Jared in Bulgaria

Bulgaria. Let’s all say that together…Bul-gar-i-a. I absolutely cannot believe that I am in Bulgaria, but I really am! It’s real folks!

Some questions you may be asking yourself are, “Bulgaria? Where the hell is that? And why the hell would anyone go to Bulgaria?”

First let me say this – Right now, where I am sitting, I am less than a few hundred miles east of Bosnia Herzegovina. Yep, I can smell the ethnic cleansing.

Bulgaria is a tiny country, roughly the size of Pennsylvania in the Balkans, with a population of 8.2 million. If you go to maps.com and check out a map of Europe, look for Greece and Turkey. Bulgaria is right above both countries, bordering the former Yugoslavia on the west, and the Black Sea on the east.

Now as for why I am here:  My dad was born here, in the capital of Bulgaria, Sofia (accent on the first syllable), and he has not been back here for 50 years. He has this crazy idea about retiring here, because it’s so damn cheap. This country has barely seen the light of capitalism and a free market economy, since it broke free from communist Russia about 10 years ago when that whole game fell apart. So, he wanted to come and check it out. When he invited me to come too, I thought, “Hell no”, but then I realized it would be a free ticket to Europe, and I’d get to check out all the places that he has been harping about for 20 years. Well, I am not sorry I came yet …

Here’s a little story ’bout how I got to Bulgaria, and my first impressions: 

My dad and I left the Kibbutz in Israel around 3:00am to head for the airport and catch a 5:30am flight. We passed the rigorous Israeli security inspection (they are completely obsessed with security, and rightfully so), and I managed to get by the customs people without getting hassled about why I am not an Israeli citizen and in the army. Whole other story.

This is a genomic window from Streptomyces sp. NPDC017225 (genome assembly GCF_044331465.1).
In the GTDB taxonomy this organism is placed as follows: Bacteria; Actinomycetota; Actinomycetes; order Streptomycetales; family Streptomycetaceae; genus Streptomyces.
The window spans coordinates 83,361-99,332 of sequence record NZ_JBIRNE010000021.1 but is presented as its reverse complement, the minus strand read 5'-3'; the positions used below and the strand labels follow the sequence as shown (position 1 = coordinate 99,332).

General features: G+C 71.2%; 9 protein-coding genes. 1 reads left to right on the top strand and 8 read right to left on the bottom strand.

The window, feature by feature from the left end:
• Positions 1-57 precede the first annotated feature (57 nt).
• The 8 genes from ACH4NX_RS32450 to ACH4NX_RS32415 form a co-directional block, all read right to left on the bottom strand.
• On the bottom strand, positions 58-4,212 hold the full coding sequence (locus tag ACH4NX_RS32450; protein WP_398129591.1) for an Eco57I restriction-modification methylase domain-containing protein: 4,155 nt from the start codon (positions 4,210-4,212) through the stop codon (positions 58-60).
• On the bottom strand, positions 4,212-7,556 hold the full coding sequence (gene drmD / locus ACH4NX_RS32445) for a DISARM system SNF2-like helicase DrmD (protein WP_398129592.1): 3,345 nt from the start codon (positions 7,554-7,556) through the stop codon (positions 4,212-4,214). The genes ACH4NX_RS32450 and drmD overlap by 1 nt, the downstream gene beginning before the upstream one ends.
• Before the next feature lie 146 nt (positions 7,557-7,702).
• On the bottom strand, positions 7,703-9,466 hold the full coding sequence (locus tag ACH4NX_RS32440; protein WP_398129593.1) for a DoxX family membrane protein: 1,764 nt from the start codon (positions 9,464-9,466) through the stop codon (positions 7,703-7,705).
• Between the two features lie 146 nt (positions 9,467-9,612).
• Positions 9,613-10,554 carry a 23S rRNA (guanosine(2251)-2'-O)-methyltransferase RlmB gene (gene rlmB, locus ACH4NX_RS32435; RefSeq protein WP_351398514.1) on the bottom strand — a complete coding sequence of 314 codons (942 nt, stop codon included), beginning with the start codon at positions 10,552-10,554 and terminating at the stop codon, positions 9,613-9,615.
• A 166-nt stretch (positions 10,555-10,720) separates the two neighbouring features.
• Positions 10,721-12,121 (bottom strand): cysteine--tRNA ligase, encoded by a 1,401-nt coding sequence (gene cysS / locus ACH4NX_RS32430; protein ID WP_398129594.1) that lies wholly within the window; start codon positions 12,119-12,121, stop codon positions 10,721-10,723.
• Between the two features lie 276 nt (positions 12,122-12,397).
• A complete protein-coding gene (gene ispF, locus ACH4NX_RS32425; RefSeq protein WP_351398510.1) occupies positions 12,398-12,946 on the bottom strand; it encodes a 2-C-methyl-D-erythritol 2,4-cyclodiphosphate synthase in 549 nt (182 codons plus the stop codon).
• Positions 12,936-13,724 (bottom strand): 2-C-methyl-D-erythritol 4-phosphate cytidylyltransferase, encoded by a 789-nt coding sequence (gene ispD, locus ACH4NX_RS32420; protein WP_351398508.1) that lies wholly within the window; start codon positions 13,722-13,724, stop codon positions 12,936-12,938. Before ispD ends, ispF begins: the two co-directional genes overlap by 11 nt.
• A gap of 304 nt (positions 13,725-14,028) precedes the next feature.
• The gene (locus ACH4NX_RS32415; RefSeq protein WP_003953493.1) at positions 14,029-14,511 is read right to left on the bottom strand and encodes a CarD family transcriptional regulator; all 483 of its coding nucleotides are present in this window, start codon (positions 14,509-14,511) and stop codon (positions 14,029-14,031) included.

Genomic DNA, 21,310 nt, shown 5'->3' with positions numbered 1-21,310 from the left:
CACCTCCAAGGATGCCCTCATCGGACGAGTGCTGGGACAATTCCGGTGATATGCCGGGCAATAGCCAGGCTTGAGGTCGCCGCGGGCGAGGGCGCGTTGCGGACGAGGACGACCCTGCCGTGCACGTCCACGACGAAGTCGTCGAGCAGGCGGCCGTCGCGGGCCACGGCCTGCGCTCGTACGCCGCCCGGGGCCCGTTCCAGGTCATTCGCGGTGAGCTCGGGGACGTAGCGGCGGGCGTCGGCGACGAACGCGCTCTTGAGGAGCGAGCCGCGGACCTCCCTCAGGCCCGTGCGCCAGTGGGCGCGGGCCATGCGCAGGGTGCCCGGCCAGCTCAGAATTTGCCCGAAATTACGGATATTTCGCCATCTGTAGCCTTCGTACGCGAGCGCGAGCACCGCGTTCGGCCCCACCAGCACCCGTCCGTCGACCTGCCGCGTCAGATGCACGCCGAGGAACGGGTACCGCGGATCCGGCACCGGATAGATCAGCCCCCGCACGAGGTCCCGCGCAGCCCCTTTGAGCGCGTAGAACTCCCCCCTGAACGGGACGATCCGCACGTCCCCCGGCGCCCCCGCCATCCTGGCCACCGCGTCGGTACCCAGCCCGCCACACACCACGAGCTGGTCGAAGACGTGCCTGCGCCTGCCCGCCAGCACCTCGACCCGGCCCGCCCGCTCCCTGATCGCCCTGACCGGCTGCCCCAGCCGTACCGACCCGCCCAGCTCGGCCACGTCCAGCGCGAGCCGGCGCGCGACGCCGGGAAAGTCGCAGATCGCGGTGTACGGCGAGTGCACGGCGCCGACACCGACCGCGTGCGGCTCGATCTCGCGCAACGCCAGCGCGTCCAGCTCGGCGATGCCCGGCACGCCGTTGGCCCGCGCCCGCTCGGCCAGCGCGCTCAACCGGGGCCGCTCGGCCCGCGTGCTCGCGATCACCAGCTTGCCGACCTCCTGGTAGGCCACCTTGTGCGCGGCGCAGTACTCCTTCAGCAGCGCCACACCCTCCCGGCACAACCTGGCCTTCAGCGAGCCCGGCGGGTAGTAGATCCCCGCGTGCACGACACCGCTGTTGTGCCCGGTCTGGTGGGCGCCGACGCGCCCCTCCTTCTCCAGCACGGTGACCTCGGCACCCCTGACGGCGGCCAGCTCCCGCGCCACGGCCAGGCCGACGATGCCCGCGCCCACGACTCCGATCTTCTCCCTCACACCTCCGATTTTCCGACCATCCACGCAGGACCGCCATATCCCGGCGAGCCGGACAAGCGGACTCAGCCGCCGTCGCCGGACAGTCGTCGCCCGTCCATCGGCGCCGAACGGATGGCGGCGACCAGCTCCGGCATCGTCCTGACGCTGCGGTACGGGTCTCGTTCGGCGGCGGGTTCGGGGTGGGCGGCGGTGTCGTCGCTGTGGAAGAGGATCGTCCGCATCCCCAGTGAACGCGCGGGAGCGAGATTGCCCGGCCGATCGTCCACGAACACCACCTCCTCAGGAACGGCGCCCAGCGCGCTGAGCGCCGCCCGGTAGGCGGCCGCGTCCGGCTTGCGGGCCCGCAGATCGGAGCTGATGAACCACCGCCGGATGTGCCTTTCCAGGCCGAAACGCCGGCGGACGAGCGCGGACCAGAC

We made our way to the Balkan Airlines check-in. Ever heard of Balkan Airlines? Me neither. When I found out this would be the airline, I immediately envisioned myself sitting next to a goat or a sheep, with chickens running around the isles of the plane. I dunno…  Maybe they were the official Bulgarian airline/poultry and livestock transportation method.  But the flight was civilized enough. The food was nasty though. What can you expect?

When we arrived at the airport in Sofia, I immediately got the impression that this country does not have its shit together. It was pretty dirty … locals sitting around smoking cigarettes, and the air was cloudy with smoke. We made our way through the crowds of people holding signs in what looked like Russian (Bulgarian is a Slavic language like Russian, and there are many similar words), and arranged for a taxi into the city.

Along the way, the first thing I saw looming in the distance was the Golden Arches of Mickey D’s. Yep, seeds of western ways are being planted already. I had to laugh. There are Coca Cola signs all over the place, indications of a society envious of the west, but not quite grasping it.

As we passed through the city, I noticed many fine European structures, Coptic looking Churches, and potentially magnificent houses. As we got closer, it became immediately evident that all these buildings, once the pride and glory of this city, had been left to the wind by 50 years of communism.

The city, by and large, looks like a run down remnant of a time long past. The people in the street don’t seem to have much to be happy about and there are many beggars. It appears that the standard of living here is quite low. Even our hotel room, which costs $85 a night (expensive by this country’s standards) is pretty grungy. But there is still an element of the old city there, as parts of it have been better kept than others. I have yet to really explore this place, so I will fill in the details later.

We already drove by the house where my dad was born, and it was very nice to be with him as he returned to it. Of course, when he would describe it to me when he was as a child, he made it out to be this glorious mansion with all kinds of decorative adornments. Now it’s just as run down as the rest of city. I imagine it was a disappointment for him, but just being here has already triggered many memories for him. I am happy for him.

Anyway, it seems I have just written a book. I am sorry if this is too long for many of you to read through completely. I do hope you enjoy reading though.

Bulgaria. I have to pinch myself. I am really in Eastern Europe. What shall become of me?  Stay tuned….